top of page

Entrepreneurial Spirit

Ironworkers build success

By Patricia Guadalupe

  • Untitled-Project (10)
  • Share
  • Untitled-Project (89)

Jorge Amador’s entrepreneurial spirit might have come from his father, who worked in the steel industry in Cuba. After the Revolution, he fled the island on a kayak through shark-infested waters and arrived in Florida 36 hours later. 

“He first went to Louisiana to work in the shipyards, then to New Jersey where he met my mother, who was from Colombia, and then settled in Miami where he opened a manufacturing shop,” Amador told LATINO Magazine. 

Jorge was born and raised in Miami, and as a teen was employed by his father. “School vacations, summers, weekends, I was there. I started in 1989 when I was only 14 years old, sweeping the shop floor, driving forklifts, and cutting steel on the saw. Over time I fell in love with the trade and have never looked back or worked in any other industry,” he recalls.

Amador married his high school sweetheart and continued working with his father after finishing up at Miami-Dade College, but struck out on his own after a very fortuitous conversation. The owner of one of the companies that worked with the elder Amador was taken ill and talking about closing down his business. “I approached him and said, ‘Would you be interested in selling? Your company has a great reputation with great employees, and I would like to buy it from you,’” he said. “And I did.” 

That was six years ago and the company is Hodges Erectors, a highly successful enterprise that started in 1993 and now has a series of large construction projects in the south Florida area. These include the Missoni Tower, Davie Hospital, the Cleveland Clinic Weston, the Florida Atlantic University STEM Building, YMCA Ft. Lauderdale, the Miami Dolphins training facility, Jackson Hospital, and 830 Brickell Tower, a sleek all-glass office tower in downtown Miami.

Amador emphasizes how important it is that Hodges Erectors is a union shop. “Hodges has been always been a union company since its beginning, and I’ve been a member since I bought the company. Being a member of the union is very important. There’s continuing education and training; the union offers tremendous support,” Amador says. “It’s one of our selling points. In fact, it’s a major selling point. There’s no cutting corners or shoddy work because it is a union shop with highly trained and qualified workers with the best equipment. There are some structural jobs that not everyone can do, no matter how good you say you are. But we can, and we do quality work.”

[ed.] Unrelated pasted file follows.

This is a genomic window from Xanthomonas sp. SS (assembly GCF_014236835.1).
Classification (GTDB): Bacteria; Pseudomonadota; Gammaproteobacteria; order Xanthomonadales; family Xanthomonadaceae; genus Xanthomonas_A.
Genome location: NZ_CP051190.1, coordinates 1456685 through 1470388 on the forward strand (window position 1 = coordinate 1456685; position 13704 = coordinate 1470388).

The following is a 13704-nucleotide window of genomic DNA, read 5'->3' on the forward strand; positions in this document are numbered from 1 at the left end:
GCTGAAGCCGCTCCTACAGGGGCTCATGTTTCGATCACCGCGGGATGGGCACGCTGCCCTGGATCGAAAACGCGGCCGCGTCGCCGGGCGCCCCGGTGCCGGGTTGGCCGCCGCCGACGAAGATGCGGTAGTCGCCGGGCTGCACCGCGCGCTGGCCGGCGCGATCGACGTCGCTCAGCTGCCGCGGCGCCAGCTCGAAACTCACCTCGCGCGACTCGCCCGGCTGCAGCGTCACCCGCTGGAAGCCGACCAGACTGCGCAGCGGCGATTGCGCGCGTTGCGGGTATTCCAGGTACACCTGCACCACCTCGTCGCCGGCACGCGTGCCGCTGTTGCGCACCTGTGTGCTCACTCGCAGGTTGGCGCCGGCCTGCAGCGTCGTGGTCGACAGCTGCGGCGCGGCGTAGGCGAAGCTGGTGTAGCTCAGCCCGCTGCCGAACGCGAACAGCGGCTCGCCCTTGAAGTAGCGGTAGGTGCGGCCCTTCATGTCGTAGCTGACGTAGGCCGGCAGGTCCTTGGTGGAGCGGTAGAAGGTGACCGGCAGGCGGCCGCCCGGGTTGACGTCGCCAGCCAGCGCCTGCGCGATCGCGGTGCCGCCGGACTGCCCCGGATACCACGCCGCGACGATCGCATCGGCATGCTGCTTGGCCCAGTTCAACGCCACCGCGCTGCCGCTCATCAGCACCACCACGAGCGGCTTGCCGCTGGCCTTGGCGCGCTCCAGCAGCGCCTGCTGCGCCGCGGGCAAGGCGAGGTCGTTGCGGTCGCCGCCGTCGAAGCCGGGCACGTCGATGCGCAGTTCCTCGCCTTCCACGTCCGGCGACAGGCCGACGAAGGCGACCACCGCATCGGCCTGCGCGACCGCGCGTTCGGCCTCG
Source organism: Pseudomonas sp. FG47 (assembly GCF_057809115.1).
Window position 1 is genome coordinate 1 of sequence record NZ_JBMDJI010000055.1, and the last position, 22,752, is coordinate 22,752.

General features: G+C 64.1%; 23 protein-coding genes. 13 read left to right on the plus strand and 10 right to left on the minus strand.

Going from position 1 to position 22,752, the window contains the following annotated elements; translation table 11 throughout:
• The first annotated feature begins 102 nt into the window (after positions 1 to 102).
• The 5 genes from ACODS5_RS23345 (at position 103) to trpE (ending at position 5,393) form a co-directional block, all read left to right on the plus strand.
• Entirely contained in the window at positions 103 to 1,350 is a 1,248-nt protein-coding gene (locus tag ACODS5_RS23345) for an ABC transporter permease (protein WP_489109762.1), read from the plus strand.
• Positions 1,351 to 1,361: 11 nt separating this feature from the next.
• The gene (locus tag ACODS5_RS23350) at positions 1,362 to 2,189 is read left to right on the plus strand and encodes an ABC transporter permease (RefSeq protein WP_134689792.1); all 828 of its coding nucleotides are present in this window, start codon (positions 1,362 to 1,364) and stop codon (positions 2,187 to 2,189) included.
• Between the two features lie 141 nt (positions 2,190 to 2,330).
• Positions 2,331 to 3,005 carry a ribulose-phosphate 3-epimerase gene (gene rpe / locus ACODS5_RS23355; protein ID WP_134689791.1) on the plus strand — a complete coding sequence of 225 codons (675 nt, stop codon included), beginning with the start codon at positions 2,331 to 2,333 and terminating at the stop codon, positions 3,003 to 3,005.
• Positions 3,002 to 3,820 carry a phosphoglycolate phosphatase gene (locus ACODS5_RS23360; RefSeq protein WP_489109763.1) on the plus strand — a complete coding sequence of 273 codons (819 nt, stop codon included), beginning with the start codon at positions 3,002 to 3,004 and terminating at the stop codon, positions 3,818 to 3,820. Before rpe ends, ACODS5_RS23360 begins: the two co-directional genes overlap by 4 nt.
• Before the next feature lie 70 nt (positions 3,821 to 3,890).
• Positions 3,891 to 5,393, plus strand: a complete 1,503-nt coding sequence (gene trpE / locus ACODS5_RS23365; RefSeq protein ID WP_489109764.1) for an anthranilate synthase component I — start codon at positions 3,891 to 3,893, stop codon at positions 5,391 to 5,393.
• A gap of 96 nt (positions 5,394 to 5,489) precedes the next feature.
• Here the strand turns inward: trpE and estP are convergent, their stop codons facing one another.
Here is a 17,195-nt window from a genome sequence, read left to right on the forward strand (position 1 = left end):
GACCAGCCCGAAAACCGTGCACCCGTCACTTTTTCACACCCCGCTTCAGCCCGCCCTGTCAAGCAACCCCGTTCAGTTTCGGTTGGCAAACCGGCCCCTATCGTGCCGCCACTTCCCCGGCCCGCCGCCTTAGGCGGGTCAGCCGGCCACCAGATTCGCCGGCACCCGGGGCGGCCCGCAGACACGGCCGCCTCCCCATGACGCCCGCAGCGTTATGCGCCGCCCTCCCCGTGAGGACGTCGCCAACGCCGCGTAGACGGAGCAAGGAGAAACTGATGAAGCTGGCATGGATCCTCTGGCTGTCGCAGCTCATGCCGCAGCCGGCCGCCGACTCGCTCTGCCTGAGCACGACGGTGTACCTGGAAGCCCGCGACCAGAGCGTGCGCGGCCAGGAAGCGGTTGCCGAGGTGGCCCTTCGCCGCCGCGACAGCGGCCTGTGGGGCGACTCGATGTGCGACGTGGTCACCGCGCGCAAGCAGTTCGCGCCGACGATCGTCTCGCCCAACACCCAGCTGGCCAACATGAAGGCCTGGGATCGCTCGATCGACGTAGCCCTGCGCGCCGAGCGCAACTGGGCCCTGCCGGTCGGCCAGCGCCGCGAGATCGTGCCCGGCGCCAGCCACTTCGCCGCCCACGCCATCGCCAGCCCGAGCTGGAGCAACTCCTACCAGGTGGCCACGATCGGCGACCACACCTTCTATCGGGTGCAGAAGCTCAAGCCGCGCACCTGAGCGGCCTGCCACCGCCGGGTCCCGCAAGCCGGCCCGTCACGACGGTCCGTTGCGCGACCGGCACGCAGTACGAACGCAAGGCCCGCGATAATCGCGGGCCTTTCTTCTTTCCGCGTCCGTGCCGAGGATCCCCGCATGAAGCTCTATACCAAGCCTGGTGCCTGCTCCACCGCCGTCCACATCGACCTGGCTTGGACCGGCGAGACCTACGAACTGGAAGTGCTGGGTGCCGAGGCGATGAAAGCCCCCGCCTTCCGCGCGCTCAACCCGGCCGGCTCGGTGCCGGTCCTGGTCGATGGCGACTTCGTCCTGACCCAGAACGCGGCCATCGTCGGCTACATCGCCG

The union is also a selling point for those interested in a career as an Ironworker, particularly young people just starting out.  “I tell them you’re going to be better off learning a trade than just going to school and learning something without a job skill, because at the end of the day no one can take away the knowledge that you gain by getting certified or trained in a trade. At the end of the day you’re always going to have work. The benefits are a plus,” says Amador. 

"Being in a union gives you the ability to stay in the same industry and be able to address work concerns with your employer through a collective bargaining agreement. You also receive health benefits, lifelong retirement, along with sustainable middle-class wages,” says Eric Dean, General President of Iron Workers International.

Though Florida is a right-to-work state, union membership assures workers good pay. “We’ve convinced some folks to join the union because of the pay and the benefits. The union is a good way to find workers, with many working throughout the years and over several major projects. 
We have a core group of people – and it’s 60 percent Hispanic,” he adds.

In fact, the U.S. Bureau of Labor Statistics projects faster-than-average growth over the next few years in skilled labor jobs such as construction, with not enough workers to fill those jobs. The Bureau also says that while many Latino workers are already in construction and other blue-collar jobs, their share of those jobs is expected to go up. “All of our Ironworkers are referred through our local union hall but most of them stick with us for years because they feel appreciated and are a part of our Hodges family,” Amador says.

That family aspect extends to how the company has been dealing with coronavirus. Like many companies, Hodges Erectors has been impacted by the pandemic, but Amador stresses that the safety of all Hodges workers comes first and foremost. “Coronavirus has been challenging and tough. Some of our jobs have been shut down because of the pandemic, but we want to make sure everyone is well. We are concerned not only about workers’ well-being but also their families. We don’t want anyone to bring home any viruses or sickness. It’s our company policy to make sure our workers are okay.”

Amador is also heavily involved in the community, actively serving on the board for the School of Construction Management at Florida International University. “As a company, we advise the students and the faculty on ways to better prepare the students who want to be involved in the construction industry,” he says.

The future for Hodges Erectors is bright despite the pandemic. “We’ve picked up some big jobs so things look good for us. We’ve slowed down about 20 percent compared to a year ago, but it hasn’t been a drastic drop-off like other people,” says Amador. “We’re very busy.” 

Cover Spring 2021.jpg
bottom of page